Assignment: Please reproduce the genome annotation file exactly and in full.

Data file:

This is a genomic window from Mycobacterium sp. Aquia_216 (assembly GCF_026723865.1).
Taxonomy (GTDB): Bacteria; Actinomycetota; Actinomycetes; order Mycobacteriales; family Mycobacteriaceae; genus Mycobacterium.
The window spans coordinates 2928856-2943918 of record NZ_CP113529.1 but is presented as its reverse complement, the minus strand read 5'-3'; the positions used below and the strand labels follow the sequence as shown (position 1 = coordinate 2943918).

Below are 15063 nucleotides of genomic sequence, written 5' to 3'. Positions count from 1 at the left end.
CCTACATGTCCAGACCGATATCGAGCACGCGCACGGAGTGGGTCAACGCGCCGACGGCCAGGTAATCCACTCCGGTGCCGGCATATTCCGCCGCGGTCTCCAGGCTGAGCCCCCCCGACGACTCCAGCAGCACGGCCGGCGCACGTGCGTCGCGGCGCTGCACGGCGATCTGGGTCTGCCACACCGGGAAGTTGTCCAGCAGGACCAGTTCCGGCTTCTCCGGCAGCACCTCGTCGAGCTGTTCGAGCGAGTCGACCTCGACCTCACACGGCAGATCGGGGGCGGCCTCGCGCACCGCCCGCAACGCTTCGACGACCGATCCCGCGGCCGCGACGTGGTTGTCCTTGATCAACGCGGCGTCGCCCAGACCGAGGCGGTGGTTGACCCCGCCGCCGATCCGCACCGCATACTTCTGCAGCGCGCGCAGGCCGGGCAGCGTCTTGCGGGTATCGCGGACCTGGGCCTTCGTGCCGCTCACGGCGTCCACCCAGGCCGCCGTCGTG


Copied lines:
This is a genomic window from Mycobacterium sp. Aquia_216 (assembly GCF_026723865.1).
Taxonomy (GTDB): Bacteria; Actinomycetota; Actinomycetes; order Mycobacteriales; family Mycobacteriaceae; genus Mycobacterium.
The window spans coordinates 2928856-2943918 of record NZ_CP113529.1 but is presented as its reverse complement, the minus strand read 5'-3'; the positions used below and the strand labels follow the sequence as shown (position 1 = coordinate 2943918).

Below are 15063 nucleotides of genomic sequence, written 5' to 3'. Positions count from 1 at the left end.
CCTACATGTCCAGACCGATATCGAGCACGCGCACGGAGTGGGTCAACGCGCCGACGGCCAGGTAATCCACTCCGGTGCCGGCATATTCCGCCGCGGTCTCCAGGCTGAGCCCCCCCGACGACTCCAGCAGCACGGCCGGCGCACGTGCGTCGCGGCGCTGCACGGCGATCTGGGTCTGCCACACCGGGAAGTTGTCCAGCAGGACCAGTTCCGGCTTCTCCGGCAGCACCTCGTCGAGCTGTTCGAGCGAGTCGACCTCGACCTCACACGGCAGATCGGGGGCGGCCTCGCGCACCGCCCGCAACGCTTCGACGACCGATCCCGCGGCCGCGACGTGGTTGTCCTTGATCAACGCGGCGTCGCCCAGACCGAGGCGGTGGTTGACCCCGCCGCCGATCCGCACCGCATACTTCTGCAGCGCGCGCAGGCCGGGCAGCGTCTTGCGGGTATCGCGGACCTGGGCCTTCGTGCCGCTCACGGCGTCCACCCAGGCCGCCGTCGTG